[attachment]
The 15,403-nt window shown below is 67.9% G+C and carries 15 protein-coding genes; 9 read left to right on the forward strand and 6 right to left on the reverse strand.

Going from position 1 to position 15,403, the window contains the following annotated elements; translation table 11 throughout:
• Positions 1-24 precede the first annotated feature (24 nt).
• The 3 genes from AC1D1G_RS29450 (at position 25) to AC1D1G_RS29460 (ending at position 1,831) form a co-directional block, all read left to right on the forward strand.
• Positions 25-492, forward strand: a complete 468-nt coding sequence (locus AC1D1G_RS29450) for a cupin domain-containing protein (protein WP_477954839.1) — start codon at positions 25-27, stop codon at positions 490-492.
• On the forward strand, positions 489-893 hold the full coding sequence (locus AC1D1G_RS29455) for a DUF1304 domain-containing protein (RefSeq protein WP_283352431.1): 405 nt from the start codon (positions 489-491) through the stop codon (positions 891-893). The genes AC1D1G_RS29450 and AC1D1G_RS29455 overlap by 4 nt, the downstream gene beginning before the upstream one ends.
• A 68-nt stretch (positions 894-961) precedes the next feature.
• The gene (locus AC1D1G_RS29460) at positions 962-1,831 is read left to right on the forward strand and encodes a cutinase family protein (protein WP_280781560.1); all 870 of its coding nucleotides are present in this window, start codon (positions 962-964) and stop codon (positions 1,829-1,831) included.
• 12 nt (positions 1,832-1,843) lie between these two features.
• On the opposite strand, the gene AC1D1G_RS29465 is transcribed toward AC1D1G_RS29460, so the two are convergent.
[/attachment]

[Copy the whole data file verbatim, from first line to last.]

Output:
The 15,403-nt window shown below is 67.9% G+C and carries 15 protein-coding genes; 9 read left to right on the forward strand and 6 right to left on the reverse strand.

Going from position 1 to position 15,403, the window contains the following annotated elements; translation table 11 throughout:
• Positions 1-24 precede the first annotated feature (24 nt).
• The 3 genes from AC1D1G_RS29450 (at position 25) to AC1D1G_RS29460 (ending at position 1,831) form a co-directional block, all read left to right on the forward strand.
• Positions 25-492, forward strand: a complete 468-nt coding sequence (locus AC1D1G_RS29450) for a cupin domain-containing protein (protein WP_477954839.1) — start codon at positions 25-27, stop codon at positions 490-492.
• On the forward strand, positions 489-893 hold the full coding sequence (locus AC1D1G_RS29455) for a DUF1304 domain-containing protein (RefSeq protein WP_283352431.1): 405 nt from the start codon (positions 489-491) through the stop codon (positions 891-893). The genes AC1D1G_RS29450 and AC1D1G_RS29455 overlap by 4 nt, the downstream gene beginning before the upstream one ends.
• A 68-nt stretch (positions 894-961) precedes the next feature.
• The gene (locus AC1D1G_RS29460) at positions 962-1,831 is read left to right on the forward strand and encodes a cutinase family protein (protein WP_280781560.1); all 870 of its coding nucleotides are present in this window, start codon (positions 962-964) and stop codon (positions 1,829-1,831) included.
• 12 nt (positions 1,832-1,843) lie between these two features.
• On the opposite strand, the gene AC1D1G_RS29465 is transcribed toward AC1D1G_RS29460, so the two are convergent.